Click the comments link on any story to see comments or add your own.
Subscribe to this blog
06 Sep 2011
A poorly appreciated aspect of the DNS is that there is no inherent relationship between similar looking names. That is, to a person the names example.com and www.example.com may look obviously related, but to the DNS, they're just two different names. Names do exist in a tree, and as we saw in part III, if a name exists in a tree, all names above it (closer to the root) exist, even if there is no data at some of those names, and conversely, if a name does not exist, all possible names below it don't exist either. But if two names both exist, the DNS has no good way to describe the relationship between them.
The way to make two names "the same" in the DNS is to use a CNAME, for a single name, or a DNAME, for all the names below a name. When a DNS cache receives a CNAME result in response to a non-CNAME query, it will repeat the query for the target of the CNAME, and return both the CNAME and the target record in the response to the original request. A DNAME is sort of a generalized CNAME, and says that the names in the tree below one name are aliases for the tree below another name. That is, if a is a DNAME for b, then x.a is an alias for x.b. DNAMEs have been around since 1999, but for the benefit of caches that still don't understand them, when a server returns a DNAME answer, it also synthesizes suitable CNAMEs as needed when replying for a name below the DNAME.
CNAMEs have been around since the dawn of the DNS, but they can only partially make one name a synonym for another. A CNAME only provides an alias for its own name, and not for any prefixed name. So if foo.example is a CNAME pointing to bar.example, queries for _prefix.foo.example won't work unless there are additional CNAMEs for every prefix defined for bar.example. This makes the provisioning considerably more difficult, since it means every time you add or change a prefixed name record, you have to know everyone who's pointing a CNAME at your name, and tell them to add or change the prefix, exactly the sort of error-prone manual processing that computers were supposed to avoid.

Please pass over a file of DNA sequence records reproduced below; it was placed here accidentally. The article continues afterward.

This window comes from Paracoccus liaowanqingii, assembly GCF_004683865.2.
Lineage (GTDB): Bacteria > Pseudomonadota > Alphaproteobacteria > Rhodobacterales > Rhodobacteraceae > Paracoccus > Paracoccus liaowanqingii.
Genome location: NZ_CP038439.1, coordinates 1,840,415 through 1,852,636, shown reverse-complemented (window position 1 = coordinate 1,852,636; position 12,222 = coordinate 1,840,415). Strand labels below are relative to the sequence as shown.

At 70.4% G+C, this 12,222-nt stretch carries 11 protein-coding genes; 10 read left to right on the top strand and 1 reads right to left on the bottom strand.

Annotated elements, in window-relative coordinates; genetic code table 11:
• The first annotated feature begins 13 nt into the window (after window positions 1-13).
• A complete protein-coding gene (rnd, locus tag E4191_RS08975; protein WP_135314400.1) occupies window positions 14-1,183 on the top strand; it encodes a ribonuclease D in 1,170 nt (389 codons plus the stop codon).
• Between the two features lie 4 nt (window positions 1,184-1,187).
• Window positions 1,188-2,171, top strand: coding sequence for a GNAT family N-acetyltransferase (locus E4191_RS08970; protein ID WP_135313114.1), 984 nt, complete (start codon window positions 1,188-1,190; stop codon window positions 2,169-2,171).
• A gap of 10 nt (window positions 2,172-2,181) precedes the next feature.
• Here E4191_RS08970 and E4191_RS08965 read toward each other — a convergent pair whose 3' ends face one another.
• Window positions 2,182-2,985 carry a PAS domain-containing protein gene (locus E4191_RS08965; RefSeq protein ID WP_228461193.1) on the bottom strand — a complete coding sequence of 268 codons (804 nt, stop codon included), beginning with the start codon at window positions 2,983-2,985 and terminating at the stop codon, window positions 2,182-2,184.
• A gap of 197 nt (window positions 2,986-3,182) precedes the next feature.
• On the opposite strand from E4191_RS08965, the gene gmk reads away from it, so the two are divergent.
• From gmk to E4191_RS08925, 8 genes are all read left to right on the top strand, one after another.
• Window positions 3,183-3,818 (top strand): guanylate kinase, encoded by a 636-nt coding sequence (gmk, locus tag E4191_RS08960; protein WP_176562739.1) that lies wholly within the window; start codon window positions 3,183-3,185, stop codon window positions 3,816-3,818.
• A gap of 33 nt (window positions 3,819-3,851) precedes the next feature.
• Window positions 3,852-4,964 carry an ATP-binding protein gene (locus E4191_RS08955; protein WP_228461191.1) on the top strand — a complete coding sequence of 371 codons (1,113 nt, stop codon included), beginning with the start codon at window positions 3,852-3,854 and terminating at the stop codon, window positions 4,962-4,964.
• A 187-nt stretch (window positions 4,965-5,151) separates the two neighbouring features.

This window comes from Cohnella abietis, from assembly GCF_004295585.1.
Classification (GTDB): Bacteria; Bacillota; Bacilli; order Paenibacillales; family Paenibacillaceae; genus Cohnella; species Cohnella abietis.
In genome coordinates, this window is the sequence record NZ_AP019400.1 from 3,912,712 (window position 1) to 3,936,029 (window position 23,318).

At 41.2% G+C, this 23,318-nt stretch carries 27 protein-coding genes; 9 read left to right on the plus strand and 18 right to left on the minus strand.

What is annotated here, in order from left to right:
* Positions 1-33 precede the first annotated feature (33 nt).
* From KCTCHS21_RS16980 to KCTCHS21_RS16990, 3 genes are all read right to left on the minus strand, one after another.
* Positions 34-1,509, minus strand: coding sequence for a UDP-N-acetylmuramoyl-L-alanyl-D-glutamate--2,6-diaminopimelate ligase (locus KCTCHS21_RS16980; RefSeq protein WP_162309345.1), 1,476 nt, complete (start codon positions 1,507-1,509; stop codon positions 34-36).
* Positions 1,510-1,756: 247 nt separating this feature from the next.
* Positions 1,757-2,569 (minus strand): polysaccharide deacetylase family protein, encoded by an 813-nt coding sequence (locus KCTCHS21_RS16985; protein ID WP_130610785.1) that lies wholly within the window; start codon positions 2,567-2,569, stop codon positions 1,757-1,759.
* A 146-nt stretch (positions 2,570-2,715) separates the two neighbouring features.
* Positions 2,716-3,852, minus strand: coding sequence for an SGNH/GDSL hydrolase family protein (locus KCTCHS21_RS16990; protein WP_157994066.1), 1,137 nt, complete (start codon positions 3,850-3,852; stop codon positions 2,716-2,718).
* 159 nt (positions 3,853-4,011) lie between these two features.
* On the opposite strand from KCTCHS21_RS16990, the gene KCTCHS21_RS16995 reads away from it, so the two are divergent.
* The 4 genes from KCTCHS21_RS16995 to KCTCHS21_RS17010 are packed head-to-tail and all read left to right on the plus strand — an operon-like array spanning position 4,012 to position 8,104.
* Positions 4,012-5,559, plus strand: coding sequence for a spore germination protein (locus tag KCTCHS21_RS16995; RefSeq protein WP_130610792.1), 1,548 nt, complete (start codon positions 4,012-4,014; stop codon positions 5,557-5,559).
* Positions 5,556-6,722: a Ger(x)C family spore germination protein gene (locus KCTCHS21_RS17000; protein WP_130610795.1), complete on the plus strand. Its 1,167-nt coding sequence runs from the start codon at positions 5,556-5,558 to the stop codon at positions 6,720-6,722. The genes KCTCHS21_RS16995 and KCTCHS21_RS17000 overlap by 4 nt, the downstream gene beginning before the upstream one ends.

When a DNS request is satisfied via CNAMEs, the client can see the chain of CNAMEs. So when a DNS client or cache looks up a prefixed name and finds nothing, it could, in principle, make a query for the base name, see if there's a CNAME, and if so make a prefixed query for the target, in this case _prefix.bar.example. Prefixed names have been around for 15 years (since the invention of SRV records,) and nobody to my knowledge has done anything special about CNAMEs and prefixes, so it seems a little late to start now. DNAMEs alias the entire subtree below a name, which deals with the prefixed names, but doesn't alias the name itself, limiting its utility for aliasing specific names and their variants.
In the next and final installment, we'll look at ways the DNS interacts more or less successfully with other applications.
comments... (Jump to the end to add your own comment)
Add your comment...
Note: all comments require an email address to send a confirmation to verify that it was posted by a person and not a spambot. The comment won't be visible until you click the link in the confirmation. Unless you check the box below, which almost nobody does, your email won't be displayed, and I won't use it for other purposes.
My other sites
© 2005-2020 John R. Levine.
CAN SPAM address harvesting notice: the operator of this website will not give, sell, or otherwise transfer addresses maintained by this website to any other party for the purposes of initiating, or enabling others to initiate, electronic mail messages.